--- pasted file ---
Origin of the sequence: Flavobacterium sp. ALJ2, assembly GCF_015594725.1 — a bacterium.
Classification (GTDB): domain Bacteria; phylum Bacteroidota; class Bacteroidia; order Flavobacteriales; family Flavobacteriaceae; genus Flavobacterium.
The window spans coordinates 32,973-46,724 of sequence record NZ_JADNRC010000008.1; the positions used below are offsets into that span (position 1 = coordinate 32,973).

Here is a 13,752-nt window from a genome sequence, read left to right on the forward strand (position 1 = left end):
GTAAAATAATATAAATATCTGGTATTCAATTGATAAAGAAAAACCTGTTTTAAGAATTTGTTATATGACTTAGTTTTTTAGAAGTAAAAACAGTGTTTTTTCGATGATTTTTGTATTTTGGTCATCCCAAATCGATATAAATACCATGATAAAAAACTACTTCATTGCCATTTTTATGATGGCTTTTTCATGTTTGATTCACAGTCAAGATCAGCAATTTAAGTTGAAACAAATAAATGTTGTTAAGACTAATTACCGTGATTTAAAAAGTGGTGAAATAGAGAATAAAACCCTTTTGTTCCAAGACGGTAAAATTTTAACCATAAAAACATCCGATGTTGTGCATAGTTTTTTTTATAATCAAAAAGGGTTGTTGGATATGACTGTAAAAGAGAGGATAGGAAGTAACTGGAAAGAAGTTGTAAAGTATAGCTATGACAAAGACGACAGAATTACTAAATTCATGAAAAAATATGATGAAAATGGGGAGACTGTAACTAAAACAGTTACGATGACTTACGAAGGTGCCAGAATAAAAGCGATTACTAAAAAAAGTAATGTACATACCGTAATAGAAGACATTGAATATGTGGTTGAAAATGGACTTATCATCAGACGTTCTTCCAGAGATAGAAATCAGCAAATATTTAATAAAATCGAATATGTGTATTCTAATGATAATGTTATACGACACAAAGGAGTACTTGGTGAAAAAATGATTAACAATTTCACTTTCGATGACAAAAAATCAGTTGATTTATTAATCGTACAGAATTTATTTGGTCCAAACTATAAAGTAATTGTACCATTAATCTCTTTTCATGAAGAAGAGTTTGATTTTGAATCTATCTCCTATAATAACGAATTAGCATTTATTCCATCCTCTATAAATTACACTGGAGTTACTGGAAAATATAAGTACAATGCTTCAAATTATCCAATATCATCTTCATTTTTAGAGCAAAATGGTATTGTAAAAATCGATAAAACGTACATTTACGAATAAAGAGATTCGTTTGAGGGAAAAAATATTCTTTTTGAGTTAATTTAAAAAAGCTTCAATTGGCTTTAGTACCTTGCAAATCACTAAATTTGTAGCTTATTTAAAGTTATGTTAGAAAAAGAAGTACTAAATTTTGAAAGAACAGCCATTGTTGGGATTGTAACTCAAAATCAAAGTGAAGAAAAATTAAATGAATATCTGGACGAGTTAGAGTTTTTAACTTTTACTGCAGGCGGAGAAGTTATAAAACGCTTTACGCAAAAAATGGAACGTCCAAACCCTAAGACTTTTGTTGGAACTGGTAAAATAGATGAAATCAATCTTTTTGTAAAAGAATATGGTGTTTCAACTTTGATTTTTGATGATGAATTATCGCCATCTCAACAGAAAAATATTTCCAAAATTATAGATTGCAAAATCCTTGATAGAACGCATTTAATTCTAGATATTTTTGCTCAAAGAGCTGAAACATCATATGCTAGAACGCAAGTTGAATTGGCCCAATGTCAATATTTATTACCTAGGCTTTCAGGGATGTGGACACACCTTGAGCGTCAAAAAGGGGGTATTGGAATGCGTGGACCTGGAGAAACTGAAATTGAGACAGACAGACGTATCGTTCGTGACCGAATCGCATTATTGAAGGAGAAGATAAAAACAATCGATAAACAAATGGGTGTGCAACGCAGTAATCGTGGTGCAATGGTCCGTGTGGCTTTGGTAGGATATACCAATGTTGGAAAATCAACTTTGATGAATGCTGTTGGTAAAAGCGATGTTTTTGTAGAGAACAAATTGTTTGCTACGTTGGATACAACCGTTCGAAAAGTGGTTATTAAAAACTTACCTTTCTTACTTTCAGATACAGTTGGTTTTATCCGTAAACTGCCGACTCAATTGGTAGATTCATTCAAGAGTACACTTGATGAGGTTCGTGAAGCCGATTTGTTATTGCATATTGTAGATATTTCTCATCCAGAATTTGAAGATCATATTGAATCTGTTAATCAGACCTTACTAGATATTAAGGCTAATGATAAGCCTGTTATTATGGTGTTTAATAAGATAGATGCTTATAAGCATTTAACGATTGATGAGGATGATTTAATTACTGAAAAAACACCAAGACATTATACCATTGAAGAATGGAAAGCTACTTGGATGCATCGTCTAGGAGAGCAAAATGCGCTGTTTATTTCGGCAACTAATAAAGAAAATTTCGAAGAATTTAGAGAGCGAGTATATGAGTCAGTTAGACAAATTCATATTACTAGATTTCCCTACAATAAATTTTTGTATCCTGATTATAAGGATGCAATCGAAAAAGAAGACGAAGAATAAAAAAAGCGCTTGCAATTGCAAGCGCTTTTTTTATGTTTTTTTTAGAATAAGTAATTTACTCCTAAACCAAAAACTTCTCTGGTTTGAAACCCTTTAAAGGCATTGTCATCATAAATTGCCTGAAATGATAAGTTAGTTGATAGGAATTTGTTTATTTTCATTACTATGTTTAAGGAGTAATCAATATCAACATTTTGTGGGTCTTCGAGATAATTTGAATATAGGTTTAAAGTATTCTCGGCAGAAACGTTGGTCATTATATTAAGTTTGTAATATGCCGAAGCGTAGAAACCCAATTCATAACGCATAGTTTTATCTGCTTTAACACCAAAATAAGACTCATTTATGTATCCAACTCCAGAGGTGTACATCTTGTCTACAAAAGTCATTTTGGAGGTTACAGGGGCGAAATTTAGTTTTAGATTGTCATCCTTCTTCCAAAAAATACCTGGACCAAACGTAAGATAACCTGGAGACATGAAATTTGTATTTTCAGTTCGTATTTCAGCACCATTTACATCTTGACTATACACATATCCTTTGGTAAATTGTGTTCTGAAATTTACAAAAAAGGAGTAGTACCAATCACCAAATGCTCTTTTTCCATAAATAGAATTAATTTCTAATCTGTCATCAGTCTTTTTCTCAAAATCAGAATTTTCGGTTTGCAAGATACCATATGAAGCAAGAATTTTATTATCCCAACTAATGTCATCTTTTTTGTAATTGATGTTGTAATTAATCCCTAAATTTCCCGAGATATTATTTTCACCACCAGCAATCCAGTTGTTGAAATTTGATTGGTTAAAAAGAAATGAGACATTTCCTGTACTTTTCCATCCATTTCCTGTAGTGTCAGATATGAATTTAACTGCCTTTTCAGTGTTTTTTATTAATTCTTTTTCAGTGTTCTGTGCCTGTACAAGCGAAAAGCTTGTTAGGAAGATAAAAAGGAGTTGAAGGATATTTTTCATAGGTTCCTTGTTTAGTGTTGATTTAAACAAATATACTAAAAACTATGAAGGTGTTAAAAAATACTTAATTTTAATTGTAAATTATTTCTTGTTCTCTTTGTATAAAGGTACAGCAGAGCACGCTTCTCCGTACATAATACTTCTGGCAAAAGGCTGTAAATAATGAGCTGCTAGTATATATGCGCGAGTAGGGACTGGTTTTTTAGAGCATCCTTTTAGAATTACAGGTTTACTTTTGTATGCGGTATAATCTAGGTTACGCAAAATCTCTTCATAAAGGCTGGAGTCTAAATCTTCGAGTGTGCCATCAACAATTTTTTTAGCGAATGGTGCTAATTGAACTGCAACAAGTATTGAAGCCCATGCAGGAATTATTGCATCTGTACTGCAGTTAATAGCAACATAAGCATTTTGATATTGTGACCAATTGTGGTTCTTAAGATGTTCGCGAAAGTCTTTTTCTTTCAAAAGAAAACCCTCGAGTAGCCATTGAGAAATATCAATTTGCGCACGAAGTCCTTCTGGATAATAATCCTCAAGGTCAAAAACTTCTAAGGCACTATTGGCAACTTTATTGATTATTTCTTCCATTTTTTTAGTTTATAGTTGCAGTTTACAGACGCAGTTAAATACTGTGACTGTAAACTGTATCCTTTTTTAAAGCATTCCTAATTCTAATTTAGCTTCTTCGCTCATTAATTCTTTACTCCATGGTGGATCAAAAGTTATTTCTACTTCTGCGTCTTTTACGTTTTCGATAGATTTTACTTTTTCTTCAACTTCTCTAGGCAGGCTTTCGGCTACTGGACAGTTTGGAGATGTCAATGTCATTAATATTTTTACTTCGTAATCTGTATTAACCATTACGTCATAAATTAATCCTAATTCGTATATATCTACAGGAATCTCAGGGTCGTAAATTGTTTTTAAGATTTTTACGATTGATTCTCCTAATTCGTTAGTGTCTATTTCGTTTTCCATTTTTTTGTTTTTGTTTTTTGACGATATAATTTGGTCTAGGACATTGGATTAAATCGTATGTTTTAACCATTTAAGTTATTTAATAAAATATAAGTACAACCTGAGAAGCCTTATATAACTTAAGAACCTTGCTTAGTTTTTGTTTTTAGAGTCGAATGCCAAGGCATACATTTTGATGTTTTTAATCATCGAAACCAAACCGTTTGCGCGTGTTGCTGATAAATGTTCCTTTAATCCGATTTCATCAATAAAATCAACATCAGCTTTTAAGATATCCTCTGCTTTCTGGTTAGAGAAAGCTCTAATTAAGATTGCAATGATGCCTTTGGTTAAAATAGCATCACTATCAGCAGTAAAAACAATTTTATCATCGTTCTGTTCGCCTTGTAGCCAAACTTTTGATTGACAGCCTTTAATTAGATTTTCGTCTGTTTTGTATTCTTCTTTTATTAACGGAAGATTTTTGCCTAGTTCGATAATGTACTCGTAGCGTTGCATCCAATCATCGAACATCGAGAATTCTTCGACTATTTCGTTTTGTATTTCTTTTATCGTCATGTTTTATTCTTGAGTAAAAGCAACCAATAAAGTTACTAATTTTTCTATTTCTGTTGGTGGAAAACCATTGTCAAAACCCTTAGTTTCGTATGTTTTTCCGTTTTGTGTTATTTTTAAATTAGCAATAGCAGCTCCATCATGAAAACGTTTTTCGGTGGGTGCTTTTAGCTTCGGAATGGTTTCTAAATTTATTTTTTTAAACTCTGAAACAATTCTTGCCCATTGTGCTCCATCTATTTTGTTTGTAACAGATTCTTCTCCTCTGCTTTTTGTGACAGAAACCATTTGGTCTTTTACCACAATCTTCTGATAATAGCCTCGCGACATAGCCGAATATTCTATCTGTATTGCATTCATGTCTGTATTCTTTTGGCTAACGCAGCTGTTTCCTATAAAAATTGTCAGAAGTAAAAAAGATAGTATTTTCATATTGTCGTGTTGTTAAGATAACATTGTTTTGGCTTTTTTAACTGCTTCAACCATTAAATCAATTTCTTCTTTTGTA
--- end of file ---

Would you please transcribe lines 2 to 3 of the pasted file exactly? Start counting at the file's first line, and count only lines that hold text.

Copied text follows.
Classification (GTDB): domain Bacteria; phylum Bacteroidota; class Bacteroidia; order Flavobacteriales; family Flavobacteriaceae; genus Flavobacterium.
The window spans coordinates 32,973-46,724 of sequence record NZ_JADNRC010000008.1; the positions used below are offsets into that span (position 1 = coordinate 32,973).